Essential spoke with garden designer Noel Kingsbury and Screen Studies lecturer Jo Eliot about their new life
Not everyone is fortunate enough to immigrate by choice, as the news reminds us every day. But for those who are able to choose the life-changing journey that is immigration, there can be many different motivations. We are drawn by interest in other cultures, professional opportunities, attractive property prices, beautiful landscapes, gastronomy, love, a better life balance…
In 2018, Noel Kingsbury, a celebrated British garden designer and prolific writer on gardening, and Jo Eliot, a long-time lecturer in Screen Studies at the University of Bristol, uprooted from Hay-on-Wye in Herefordshire, United Kingdom, and settled in Oliveira do Hospital, near Coimbra. Noel and Jo are part of a growing swell of international expats moving to Portugal’s interior, attracted to a Portuguese lifestyle, peaceful environment and wonderful scenery.
For Noel, the move meant giving up a much-loved garden, nurtured over many years. For a gardener, the United Kingdom and Portugal could not be more different: climate, soil, vegetation and gardening traditions are all worlds apart.
Essential Algarve asked Noel what had driven him to take the plunge: “It was a challenge, something new.” Four years after their arrival in Portugal, Noel and Jo’s roots are now established, with Noel creating a no-irrigation garden in Portugal’s Centro district, a possible model for all gardens of the future.
Noel is a leading proponent of naturalistic planting design, an approach to gardening that encourages biodiversity and wildlife in gardens, favouring plants native to a particular location and therefore more likely to be low-maintenance and sustainable. For many years he has collaborated with the influential Dutch garden and landscape designer Piet Oudolf, working on ecological planting design. Noel has equally made a significant contribution to disseminating “green roof” and “green architecture” technology in urban, public and private projects. In 2009, he was awarded a doctorate by Sheffield University for research into long-term perennial planting.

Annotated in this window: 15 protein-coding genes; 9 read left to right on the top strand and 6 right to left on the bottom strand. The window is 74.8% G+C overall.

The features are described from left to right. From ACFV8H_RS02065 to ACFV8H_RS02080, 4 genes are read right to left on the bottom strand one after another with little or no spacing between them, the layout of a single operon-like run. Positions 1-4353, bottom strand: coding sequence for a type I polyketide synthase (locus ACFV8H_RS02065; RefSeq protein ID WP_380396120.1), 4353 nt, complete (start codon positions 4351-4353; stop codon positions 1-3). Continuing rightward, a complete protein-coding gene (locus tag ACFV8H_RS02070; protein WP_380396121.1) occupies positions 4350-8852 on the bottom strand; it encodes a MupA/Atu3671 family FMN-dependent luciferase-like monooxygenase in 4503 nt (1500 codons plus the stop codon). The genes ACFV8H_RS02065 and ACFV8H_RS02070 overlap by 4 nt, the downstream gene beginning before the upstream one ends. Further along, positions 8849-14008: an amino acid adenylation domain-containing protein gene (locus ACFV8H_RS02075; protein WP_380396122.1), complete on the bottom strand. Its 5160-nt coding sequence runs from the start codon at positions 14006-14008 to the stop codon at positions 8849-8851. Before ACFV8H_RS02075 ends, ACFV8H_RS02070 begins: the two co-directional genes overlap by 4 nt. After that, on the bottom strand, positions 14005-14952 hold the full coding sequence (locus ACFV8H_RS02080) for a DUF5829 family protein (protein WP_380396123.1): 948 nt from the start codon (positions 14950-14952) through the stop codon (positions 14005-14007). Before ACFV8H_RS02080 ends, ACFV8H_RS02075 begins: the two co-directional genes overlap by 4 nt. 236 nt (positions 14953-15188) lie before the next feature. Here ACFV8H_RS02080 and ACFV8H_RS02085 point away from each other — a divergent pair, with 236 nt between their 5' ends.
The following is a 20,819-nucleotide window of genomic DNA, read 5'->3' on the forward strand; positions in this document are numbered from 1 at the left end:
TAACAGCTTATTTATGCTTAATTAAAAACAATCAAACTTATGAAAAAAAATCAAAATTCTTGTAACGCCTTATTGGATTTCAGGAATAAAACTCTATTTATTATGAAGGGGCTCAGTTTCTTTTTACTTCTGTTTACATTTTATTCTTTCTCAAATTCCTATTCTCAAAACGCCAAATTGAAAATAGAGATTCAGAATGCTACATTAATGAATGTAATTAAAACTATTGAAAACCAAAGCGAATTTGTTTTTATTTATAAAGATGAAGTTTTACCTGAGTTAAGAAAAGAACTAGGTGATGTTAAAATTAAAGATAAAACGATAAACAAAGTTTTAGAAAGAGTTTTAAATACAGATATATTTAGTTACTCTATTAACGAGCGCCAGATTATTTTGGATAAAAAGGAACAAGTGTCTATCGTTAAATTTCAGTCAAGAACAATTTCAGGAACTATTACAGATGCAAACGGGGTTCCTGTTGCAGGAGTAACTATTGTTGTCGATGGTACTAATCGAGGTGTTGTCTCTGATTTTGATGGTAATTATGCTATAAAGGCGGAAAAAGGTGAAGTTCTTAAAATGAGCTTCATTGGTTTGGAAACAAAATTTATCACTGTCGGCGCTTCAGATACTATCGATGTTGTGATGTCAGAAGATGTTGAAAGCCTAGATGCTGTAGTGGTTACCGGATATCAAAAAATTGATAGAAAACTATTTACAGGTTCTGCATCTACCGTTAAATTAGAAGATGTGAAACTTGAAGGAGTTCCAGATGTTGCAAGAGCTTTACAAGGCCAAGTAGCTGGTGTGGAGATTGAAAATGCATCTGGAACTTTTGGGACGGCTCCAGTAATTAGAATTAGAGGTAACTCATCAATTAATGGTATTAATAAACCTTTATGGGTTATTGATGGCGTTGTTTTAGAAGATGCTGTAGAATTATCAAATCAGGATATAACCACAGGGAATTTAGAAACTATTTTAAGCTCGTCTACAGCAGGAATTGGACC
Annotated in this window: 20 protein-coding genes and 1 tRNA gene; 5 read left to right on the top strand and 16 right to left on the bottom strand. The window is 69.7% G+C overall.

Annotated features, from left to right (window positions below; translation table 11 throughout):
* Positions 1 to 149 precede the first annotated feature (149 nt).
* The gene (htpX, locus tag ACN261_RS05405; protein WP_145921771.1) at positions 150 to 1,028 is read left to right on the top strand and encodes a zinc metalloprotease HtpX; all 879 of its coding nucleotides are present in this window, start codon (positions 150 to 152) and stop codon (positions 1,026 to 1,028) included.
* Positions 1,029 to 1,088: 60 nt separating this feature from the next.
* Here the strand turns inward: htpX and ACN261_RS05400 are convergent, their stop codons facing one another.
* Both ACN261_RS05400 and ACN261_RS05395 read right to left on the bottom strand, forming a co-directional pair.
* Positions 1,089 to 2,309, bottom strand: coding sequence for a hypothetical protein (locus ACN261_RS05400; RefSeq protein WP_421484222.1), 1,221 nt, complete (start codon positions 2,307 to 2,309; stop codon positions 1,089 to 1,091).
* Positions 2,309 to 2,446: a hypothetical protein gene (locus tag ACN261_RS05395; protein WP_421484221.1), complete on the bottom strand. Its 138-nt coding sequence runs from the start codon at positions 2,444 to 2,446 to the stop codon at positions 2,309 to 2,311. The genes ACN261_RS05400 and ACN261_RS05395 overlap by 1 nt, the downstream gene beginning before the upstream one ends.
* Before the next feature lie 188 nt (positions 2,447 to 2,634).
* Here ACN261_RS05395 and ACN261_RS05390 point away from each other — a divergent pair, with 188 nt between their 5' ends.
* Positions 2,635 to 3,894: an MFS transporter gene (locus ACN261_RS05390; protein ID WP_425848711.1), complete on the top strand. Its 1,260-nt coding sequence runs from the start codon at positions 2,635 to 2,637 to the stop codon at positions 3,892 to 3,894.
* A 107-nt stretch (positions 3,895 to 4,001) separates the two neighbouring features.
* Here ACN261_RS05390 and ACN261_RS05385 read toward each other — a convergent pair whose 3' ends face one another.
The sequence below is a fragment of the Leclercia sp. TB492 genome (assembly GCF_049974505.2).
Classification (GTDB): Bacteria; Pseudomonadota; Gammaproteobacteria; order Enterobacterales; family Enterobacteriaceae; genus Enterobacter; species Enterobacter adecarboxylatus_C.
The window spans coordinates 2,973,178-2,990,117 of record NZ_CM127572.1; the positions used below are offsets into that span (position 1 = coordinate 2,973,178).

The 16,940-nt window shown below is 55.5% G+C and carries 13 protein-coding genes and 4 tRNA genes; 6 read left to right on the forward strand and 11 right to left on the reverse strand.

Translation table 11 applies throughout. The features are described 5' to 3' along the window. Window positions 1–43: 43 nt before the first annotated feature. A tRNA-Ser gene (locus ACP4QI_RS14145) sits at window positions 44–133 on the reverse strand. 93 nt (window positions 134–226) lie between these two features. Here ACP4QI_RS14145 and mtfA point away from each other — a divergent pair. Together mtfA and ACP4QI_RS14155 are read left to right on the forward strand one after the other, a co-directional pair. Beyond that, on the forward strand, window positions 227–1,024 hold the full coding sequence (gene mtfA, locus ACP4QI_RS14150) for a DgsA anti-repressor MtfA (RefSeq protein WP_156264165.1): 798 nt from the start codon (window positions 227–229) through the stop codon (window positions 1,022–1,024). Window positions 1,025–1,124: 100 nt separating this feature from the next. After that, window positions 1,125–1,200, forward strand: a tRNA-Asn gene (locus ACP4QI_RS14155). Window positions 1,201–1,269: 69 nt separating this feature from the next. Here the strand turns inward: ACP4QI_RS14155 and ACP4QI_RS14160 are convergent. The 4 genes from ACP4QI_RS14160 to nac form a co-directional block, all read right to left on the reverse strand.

Noel is optimistic about Portugal’s role as a territory for renewable energy, projecting that government policy will create a favourable legislative and fiscal environment, propitious for audacious and green public initiatives.
In the last four years, Noel has planted many seeds, and not just in his garden. His latest book Wild: The Naturalistic Garden, published by Phaidon, is a portfolio of exceptional naturalistic gardens around the world, with Noel’s text accompanied by glorious photographs by Australian photographer Claire Takacs. This is the perfect armchair travel reading that will get you informed and leaping up to head to your nearest garden centre.
Noel and Jo’s new life has coincided with the Covid pandemic, a time when many have dug deep and some innovated. Portugal has become a haven of choice for digital nomads and IT specialists who have realised they can work from anywhere, whilst in their spare time surfing, hiking or tending a garden. Noel has recently been developing his educational outreach through Garden Masterclass, a bouquet of webinars, workshops and chats.
Plants are as much immigrants as humans are, they just do not need a residency card. What a contribution their export has made to global welfare! Think of tea or rice, for example. Let’s consider the garden as a metaphor for life, a space we create, in which we reflect, grow and learn, an intimate space but different to that occupied by politics and war – a space for hope and regeneration.
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